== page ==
Death toll from Somalia hotel attack rises to 39

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A Somali security officer looks toward the scene of twin car bombs that exploded within moments of each other in the Somali capital Mogadishu on November 9, 2018. (AFP)
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A Somali soldier uses his mobile phone at the scene of twin car bombs that exploded within moments of each other in the Somali capital Mogadishu on November 9, 2018. (AFP)
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The scene following twin car bombs that exploded within moments of each other in the Somali capital Mogadishu on November 9, 2018. (AFP)
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The scene following twin car bombs that exploded within moments of each other in the Somali capital Mogadishu on November 9, 2018. (AFP)
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Somali security officers run from the scene of an explosion in Mogadishu, Somalia November 9, 2018. (Reuters)
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Somali security officers run from the scene of an explosion in Mogadishu, Somalia November 9, 2018. (Reuters)
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Smoke billows from the scene of an explosion in Mogadishu, Somalia November 9, 2018. (Reuters)
Updated 10 November 2018
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Death toll from Somalia hotel attack rises to 39

  • Suicide attackers set off 4 bombs at a hotel near the headquarters of Somalia’s Criminal Investigations Department
  • Militant group Al-Shabaab claimed responsibility for the attack on the Hotel Sahafi in Mogadishu

MOGADISHU: Suicide attackers set off two car bombs at a hotel in Mogadishu on Friday, killing at least 39 people, police said.

Previous reports had indicated 29 fatalities from the attack, but police confirmed a total of 39 civilians died with 40 others injured.


The militant extremist group Al-Shabab, linked to Al-Qaeda, claimed responsibility for the attack on the Hotel Sahafi, which is near the headquarters of Somalia’s Criminal Investigations Department (CID).
Hotel guards and CID officers opened fire after the blasts, police added. Then, about 20 minutes later, a third explosion from a bomb placed in a three-wheeled “tuk-tuk” vehicle near the hotel hit the busy street, witnesses said.
Some of the victims were burned beyond recognition when one car bomb exploded next to a minibus, said a police official.

The scene following twin car bombs that exploded within moments of each other in the Somali capital Mogadishu on November 9, 2018. (AFP)

“Four militants who attempted to enter the hotel were shot dead by our police and the hotel guards,” police captain Mohamed Ahmed told Reuters.
“Two other militants were suicide car bombers who were blown up by their car bombs. The third car was remotely detonated. So in total 28 people died, including the six militants.”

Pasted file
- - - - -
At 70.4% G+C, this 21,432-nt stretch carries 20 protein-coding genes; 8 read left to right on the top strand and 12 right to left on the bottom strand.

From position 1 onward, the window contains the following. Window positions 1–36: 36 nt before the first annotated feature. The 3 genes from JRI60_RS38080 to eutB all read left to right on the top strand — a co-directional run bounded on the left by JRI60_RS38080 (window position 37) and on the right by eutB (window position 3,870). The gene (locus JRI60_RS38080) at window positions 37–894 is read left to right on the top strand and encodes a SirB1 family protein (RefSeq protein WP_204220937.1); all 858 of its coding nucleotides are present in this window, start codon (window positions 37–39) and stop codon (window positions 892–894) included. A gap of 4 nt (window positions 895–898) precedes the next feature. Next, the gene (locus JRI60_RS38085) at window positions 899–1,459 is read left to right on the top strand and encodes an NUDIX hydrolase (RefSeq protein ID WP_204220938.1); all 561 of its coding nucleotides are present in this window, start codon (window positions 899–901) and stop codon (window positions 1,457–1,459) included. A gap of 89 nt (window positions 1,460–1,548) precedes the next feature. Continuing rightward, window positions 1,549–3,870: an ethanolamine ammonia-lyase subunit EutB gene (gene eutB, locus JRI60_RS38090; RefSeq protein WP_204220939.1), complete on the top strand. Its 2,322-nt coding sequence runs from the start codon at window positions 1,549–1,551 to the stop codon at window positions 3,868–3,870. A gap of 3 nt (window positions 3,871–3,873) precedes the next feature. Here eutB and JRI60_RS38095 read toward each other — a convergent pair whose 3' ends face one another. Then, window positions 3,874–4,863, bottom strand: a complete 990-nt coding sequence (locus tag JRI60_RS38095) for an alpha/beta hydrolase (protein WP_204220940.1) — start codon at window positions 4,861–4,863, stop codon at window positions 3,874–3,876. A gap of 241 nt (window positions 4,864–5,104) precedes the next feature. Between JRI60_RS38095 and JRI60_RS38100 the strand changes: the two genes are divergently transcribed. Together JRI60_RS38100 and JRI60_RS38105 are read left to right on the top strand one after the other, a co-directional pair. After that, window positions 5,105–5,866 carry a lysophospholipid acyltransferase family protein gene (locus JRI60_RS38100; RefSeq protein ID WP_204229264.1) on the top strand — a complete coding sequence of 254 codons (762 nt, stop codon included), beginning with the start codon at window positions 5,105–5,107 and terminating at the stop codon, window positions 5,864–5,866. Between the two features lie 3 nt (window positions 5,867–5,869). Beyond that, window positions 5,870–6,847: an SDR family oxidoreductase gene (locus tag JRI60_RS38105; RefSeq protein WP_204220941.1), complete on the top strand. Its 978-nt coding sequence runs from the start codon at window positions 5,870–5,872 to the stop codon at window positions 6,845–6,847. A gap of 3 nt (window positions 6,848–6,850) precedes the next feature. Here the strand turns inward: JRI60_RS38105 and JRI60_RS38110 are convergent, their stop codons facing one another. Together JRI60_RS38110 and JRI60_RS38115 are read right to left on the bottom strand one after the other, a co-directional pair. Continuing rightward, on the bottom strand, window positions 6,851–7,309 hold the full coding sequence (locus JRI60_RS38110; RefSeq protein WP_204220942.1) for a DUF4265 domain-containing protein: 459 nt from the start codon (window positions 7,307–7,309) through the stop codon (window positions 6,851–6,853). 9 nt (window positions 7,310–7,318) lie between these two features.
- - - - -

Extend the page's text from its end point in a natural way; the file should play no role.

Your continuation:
Abdifatah Abdirashid, who took over the Sahafi from his father after he was killed in a militant attack in 2015, was among those who died in Friday’s attack, said Mohamed Abdiqani, a witness at the hotel.
“The militants who entered the hotel compound faced heavy gunfire from the hotel guards. Abdifatah Abdirashid, the hotel owner, and three of his bodyguards died,” Abdiqani said.
“Although they failed to access the hotel, the blasts outside the hotel killed many people,” the police official said.
“The street was crowded with people and cars, bodies were everywhere,” said Hussein Nur, a shopkeeper who suffered light shrapnel injuries on his right hand. “Gunfire killed several people, too.”
A Reuters photographer at the scene saw 20 bodies of civilians and burnt-out minibuses, motorbikes and cars.

Somali security officers run from the scene of an explosion in Mogadishu, Somalia November 9, 2018. (Reuters)

Abdiasisi Abu Musab, Al-Shabab’s spokesman for military operations, said the group had singled out the Sahafi for attack because of its association with the government the extremists want to overthrow.
“We targeted it because it acts as government base. Government officials and security forces are always in the hotel,” he told Reuters.
Somalia has been engulfed by violence and lawlessness since dictator Mohamed Siad Barre was toppled in the early 1990s.

 

* With Reuters and AP.


Theresa May to request short delay to Brexit: UK media

Updated 25 min 23 sec ago
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Theresa May to request short delay to Brexit: UK media

  • The delay, nearly three years since the United Kingdom voted to leave the EU, leaves the Brexit divorce uncertain

LONDON: British Prime Minister Theresa May will request a short delay to Brexit in a letter to the European Union on Wednesday, the BBC and Sky reported on Wednesday.
The delay, nearly three years since the United Kingdom voted to leave the European Union, leaves the Brexit divorce uncertain with options including leaving with May’s deal, a longer delay, a disruptive exit, or even another referendum.
Just 9 days before the March 29 exit date that May set two years ago by serving the formal Article 50 divorce papers, May is due to write to European Council President Donald Tusk to ask for a delay.
But the ultimate length of the delay was unclear amid the political chaos in London, with the BBC reporting that May would not ask for a long delay. A spokeswoman in May’s Downing Street office did not immediately comment on the reports.
The divorce deal May agreed with the EU in November has been defeated twice by parliament though May hopes to put the deal to another vote, possibly as early as next week.
May has warned that if parliament did not ratify her deal, she would ask to delay beyond June 30, a step that Brexit’s advocates fear would endanger the entire divorce.